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Sean Carroll Tells A Story Of Humanity In The Hunt For The Higgs Boson

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Now that the election is over its time to address that one burning question still haunting us all. You know the one I am talking about: What exactly is the Higgs Boson?

If you're the kind who secretly obsesses about the fundamental nature of reality but wouldn't know a boson if it was delivering roses at your doorstep, I have good news for you. Physicist and science blogger Sean Carroll's new book The Particle At The End Of The Universe, is filled with insight, great story telling and a whole lot of Higgs Bosons.

Carroll's task is not an easy one. The Higgs is, essentially, the fundamental particle which gives all other fundamental particles the very fundamental property we call mass. It's the Higgs that "makes" mass. Unfortunately that bold statement actually hides most of the real story. The Higgs is really the capstone of an ornate pyramid of abstract ideas physicists have been building for decades as they struggled to answer a simple question: "What is matter?"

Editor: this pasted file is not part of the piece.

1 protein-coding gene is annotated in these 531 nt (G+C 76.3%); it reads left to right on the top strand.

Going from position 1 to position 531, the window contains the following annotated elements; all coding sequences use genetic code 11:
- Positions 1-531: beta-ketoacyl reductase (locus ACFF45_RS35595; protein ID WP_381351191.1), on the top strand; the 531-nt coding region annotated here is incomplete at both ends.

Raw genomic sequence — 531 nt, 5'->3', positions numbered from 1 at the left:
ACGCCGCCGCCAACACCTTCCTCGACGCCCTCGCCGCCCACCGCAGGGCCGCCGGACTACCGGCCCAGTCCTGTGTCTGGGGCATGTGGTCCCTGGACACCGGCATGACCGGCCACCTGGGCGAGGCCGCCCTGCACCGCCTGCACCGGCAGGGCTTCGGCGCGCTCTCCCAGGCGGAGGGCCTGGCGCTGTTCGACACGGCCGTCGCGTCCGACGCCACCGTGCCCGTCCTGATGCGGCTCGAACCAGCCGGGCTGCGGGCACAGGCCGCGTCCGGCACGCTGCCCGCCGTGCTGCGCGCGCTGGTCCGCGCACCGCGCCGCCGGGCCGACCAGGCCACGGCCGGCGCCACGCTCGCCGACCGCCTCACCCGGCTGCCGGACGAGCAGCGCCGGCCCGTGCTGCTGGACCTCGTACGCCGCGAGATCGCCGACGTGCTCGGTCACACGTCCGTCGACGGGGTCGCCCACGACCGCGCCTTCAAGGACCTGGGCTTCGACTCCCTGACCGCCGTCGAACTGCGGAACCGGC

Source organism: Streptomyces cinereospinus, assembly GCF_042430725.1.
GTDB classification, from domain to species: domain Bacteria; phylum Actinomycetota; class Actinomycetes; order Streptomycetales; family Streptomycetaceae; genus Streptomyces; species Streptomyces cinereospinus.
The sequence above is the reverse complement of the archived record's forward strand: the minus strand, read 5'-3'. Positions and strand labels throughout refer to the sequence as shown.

Carroll, a physicist with an intimate knowledge of his subject, gives us a grand story that begins with the Greeks 2,500 years ago and ends with an other-worldly atom smasher in Geneva last summer. Carroll's book succeeds by combining lucid descriptions of the triumphant physics behind the Higgs with the very human story of the search itself. As he puts it:

Carroll's book is more than a tour of big ideas and big events in physics. With wit and honesty Carroll conveys why the fundamental questions of science matter so much to human culture:

In the still corners of our life, however, those questions never really disappear. As Carroll shows so clearly, we strive to understand the fundamental questions for a fundamental reasons:

That capacity, as Carroll shows us in The Particle At The End of The Universe, carries its own responsibility and its own joy.

You can keep up with more of what Adam Frank is thinking on Facebook and on Twitter: @AdamFrank4

Copyright 2023 NPR. To see more, visit https://www.npr.org.

Adam Frank was a contributor to the NPR blog 13.7: Cosmos & Culture. A professor at the University of Rochester, Frank is a theoretical/computational astrophysicist and currently heads a research group developing supercomputer code to study the formation and death of stars. Frank's research has also explored the evolution of newly born planets and the structure of clouds in the interstellar medium. Recently, he has begun work in the fields of astrobiology and network theory/data science. Frank also holds a joint appointment at the Laboratory for Laser Energetics, a Department of Energy fusion lab.